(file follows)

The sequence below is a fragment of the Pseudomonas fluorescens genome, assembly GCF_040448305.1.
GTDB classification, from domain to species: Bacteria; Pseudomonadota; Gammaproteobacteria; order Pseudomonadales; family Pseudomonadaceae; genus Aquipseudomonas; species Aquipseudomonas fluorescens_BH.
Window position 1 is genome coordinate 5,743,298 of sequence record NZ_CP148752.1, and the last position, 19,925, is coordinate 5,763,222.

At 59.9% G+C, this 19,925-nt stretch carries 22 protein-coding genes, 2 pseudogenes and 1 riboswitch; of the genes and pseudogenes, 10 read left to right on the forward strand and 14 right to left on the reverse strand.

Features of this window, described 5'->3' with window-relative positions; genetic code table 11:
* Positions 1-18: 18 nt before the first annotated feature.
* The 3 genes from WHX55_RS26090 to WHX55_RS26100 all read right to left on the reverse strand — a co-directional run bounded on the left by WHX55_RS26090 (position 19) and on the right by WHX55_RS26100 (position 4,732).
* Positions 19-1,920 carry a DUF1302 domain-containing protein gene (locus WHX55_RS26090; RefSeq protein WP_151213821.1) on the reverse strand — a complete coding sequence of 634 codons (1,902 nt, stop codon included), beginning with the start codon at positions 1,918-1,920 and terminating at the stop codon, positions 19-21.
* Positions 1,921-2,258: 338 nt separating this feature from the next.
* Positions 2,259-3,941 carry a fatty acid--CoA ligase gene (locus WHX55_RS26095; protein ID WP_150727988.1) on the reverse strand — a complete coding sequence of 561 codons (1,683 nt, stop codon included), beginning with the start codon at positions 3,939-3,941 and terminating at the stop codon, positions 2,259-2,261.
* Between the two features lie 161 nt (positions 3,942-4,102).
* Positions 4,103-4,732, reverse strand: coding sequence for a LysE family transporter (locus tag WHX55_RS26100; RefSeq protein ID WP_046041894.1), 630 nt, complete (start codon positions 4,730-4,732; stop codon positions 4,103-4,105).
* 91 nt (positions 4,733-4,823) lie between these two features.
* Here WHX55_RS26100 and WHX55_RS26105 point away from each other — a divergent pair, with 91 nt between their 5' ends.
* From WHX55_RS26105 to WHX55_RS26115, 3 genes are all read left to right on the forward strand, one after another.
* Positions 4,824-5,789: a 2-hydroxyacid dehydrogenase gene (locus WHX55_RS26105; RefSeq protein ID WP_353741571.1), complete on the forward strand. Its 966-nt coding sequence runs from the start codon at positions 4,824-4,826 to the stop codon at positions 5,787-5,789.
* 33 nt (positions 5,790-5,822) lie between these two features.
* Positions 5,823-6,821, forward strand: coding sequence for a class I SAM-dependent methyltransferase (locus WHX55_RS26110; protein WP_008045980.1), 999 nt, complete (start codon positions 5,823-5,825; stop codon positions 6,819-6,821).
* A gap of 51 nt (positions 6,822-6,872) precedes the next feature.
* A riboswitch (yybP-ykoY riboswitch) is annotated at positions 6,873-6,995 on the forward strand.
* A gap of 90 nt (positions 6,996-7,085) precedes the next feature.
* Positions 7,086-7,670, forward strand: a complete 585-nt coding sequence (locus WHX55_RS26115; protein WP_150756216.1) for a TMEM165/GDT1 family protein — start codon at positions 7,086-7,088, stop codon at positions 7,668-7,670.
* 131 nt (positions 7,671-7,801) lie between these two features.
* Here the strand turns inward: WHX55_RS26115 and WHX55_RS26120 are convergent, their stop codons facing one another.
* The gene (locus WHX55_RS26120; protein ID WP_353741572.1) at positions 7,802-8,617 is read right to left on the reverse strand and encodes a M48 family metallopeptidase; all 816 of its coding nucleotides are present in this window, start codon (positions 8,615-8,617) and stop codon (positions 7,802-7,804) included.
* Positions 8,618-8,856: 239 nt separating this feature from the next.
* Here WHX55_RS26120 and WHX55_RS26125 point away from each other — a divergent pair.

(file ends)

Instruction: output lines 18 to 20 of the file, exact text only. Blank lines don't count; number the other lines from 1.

* Positions 5,823-6,821, forward strand: coding sequence for a class I SAM-dependent methyltransferase (locus WHX55_RS26110; protein WP_008045980.1), 999 nt, complete (start codon positions 5,823-5,825; stop codon positions 6,819-6,821).
* A gap of 51 nt (positions 6,822-6,872) precedes the next feature.
* A riboswitch (yybP-ykoY riboswitch) is annotated at positions 6,873-6,995 on the forward strand.